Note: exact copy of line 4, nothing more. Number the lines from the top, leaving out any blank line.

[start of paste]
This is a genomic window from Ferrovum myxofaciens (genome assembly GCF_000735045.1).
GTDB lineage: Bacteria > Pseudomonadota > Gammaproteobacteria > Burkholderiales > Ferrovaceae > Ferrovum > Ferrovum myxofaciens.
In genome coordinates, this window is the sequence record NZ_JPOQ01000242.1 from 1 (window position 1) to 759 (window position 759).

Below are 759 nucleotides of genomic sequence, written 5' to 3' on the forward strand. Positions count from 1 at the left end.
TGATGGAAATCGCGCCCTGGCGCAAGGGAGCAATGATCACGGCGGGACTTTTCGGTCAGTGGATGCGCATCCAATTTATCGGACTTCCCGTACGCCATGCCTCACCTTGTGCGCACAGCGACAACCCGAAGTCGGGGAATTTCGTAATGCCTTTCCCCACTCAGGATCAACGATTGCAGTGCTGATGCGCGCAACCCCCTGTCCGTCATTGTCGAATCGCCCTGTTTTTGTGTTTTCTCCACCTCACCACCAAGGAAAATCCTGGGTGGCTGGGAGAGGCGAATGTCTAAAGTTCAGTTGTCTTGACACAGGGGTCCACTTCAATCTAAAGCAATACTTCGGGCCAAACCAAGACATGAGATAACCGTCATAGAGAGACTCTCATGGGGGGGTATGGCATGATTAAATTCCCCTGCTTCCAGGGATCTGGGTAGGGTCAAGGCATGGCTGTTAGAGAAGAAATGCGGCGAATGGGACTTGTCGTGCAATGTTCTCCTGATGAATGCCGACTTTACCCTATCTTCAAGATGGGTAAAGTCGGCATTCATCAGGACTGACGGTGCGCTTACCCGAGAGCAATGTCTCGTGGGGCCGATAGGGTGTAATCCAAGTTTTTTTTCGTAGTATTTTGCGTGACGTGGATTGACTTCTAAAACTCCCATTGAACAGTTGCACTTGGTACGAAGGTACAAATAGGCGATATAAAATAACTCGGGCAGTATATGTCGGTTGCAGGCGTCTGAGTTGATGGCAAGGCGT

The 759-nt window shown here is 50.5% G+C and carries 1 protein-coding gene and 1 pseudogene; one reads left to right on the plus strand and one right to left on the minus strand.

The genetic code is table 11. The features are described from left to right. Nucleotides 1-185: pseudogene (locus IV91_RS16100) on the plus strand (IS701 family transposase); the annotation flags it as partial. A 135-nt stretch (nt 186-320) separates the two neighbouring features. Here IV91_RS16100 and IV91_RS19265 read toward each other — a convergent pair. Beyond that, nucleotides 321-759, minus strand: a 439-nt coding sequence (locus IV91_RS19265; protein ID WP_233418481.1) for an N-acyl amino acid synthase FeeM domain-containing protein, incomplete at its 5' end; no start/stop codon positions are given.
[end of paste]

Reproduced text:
Below are 759 nucleotides of genomic sequence, written 5' to 3' on the forward strand. Positions count from 1 at the left end.